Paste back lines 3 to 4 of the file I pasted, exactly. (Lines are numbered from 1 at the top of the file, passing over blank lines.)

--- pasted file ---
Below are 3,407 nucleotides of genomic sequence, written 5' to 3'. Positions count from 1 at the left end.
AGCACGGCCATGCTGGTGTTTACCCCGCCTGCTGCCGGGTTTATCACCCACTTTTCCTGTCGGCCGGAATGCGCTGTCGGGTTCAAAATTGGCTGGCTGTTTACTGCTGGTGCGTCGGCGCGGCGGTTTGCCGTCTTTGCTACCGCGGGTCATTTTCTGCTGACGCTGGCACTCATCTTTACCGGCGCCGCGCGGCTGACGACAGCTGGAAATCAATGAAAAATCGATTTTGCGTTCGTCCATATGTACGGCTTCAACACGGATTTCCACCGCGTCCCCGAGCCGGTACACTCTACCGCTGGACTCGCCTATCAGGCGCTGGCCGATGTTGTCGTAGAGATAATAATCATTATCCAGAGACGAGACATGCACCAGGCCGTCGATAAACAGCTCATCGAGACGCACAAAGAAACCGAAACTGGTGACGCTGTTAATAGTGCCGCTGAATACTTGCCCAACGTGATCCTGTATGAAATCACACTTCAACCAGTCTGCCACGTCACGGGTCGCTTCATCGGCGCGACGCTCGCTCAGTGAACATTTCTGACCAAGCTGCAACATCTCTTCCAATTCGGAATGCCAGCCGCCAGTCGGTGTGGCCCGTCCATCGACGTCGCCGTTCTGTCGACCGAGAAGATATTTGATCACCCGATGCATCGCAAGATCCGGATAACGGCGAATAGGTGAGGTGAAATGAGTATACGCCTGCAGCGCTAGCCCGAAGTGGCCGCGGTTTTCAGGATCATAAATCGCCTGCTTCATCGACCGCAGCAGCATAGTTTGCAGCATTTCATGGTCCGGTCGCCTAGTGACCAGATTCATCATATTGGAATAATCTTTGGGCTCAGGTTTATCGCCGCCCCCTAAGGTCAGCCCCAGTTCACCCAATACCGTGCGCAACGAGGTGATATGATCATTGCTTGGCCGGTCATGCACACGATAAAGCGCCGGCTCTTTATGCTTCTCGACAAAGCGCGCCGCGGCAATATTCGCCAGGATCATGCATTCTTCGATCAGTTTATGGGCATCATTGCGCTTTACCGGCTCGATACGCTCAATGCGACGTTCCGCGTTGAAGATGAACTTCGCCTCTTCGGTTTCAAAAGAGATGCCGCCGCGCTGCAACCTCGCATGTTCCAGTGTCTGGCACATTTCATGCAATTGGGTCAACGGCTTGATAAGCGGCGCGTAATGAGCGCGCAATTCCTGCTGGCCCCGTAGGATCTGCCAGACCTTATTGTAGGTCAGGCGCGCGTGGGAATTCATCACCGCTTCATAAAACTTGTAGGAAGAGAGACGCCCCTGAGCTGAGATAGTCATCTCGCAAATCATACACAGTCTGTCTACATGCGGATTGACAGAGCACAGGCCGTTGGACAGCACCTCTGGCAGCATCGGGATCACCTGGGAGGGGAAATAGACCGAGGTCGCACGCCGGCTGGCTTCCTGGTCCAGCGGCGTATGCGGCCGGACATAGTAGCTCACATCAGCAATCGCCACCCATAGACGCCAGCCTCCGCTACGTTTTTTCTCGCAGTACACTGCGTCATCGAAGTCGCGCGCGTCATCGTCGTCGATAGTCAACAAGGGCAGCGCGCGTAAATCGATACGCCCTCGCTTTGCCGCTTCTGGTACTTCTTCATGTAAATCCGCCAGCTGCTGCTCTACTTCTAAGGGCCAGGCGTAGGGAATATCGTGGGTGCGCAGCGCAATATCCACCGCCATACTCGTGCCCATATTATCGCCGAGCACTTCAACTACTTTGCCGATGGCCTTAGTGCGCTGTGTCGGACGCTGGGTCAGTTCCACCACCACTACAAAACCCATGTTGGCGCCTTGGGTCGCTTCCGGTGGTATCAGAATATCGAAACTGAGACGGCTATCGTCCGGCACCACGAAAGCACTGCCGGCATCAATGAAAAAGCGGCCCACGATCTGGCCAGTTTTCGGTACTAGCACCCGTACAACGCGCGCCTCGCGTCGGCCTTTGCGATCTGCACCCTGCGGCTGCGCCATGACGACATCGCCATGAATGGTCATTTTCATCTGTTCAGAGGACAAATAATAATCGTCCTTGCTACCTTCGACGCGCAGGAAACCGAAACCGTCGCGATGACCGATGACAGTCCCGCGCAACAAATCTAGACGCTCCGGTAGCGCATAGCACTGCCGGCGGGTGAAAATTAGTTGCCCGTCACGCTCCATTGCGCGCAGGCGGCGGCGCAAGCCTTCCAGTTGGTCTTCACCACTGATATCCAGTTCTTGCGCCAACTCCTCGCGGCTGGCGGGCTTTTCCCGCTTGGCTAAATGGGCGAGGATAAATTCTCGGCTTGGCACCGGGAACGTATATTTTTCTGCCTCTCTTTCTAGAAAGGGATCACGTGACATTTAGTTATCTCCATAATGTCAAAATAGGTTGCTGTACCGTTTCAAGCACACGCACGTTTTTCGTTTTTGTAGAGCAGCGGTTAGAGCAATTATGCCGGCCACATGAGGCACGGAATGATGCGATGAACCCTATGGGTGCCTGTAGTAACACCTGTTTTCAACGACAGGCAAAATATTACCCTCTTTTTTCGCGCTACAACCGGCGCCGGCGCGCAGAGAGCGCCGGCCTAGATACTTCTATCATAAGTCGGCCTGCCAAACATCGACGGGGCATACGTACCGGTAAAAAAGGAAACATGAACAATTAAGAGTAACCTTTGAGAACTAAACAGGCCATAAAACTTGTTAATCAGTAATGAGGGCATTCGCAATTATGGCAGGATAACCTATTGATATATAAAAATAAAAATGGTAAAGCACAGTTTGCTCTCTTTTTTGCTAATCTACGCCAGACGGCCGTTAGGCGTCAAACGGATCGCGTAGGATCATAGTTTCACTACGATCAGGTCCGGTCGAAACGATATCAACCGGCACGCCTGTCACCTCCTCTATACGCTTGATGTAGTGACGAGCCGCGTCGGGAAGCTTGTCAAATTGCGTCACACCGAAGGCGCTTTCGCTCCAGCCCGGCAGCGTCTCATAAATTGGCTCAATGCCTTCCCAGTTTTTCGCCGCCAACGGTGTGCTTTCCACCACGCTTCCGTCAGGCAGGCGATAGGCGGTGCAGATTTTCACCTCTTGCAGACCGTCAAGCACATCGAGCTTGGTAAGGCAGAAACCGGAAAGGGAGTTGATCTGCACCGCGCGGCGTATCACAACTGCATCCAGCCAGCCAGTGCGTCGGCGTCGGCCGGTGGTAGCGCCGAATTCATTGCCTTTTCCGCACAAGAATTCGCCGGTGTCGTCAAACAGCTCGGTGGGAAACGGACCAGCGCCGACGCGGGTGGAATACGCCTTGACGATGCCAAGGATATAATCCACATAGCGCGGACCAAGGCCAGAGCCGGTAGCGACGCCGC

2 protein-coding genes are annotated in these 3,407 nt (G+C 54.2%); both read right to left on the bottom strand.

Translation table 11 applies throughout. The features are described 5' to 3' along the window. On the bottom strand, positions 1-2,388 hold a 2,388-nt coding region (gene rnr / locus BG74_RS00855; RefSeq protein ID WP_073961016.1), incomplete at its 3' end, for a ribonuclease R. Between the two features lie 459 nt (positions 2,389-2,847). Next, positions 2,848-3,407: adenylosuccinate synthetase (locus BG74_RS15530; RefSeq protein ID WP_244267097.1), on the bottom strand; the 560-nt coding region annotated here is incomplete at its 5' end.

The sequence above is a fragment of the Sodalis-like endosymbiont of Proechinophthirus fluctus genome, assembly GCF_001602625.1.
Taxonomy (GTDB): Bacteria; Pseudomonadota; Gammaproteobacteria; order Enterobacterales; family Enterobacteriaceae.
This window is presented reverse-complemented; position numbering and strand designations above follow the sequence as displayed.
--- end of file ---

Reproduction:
2 protein-coding genes are annotated in these 3,407 nt (G+C 54.2%); both read right to left on the bottom strand.

Translation table 11 applies throughout. The features are described 5' to 3' along the window. On the bottom strand, positions 1-2,388 hold a 2,388-nt coding region (gene rnr / locus BG74_RS00855; RefSeq protein ID WP_073961016.1), incomplete at its 3' end, for a ribonuclease R. Between the two features lie 459 nt (positions 2,389-2,847). Next, positions 2,848-3,407: adenylosuccinate synthetase (locus BG74_RS15530; RefSeq protein ID WP_244267097.1), on the bottom strand; the 560-nt coding region annotated here is incomplete at its 5' end.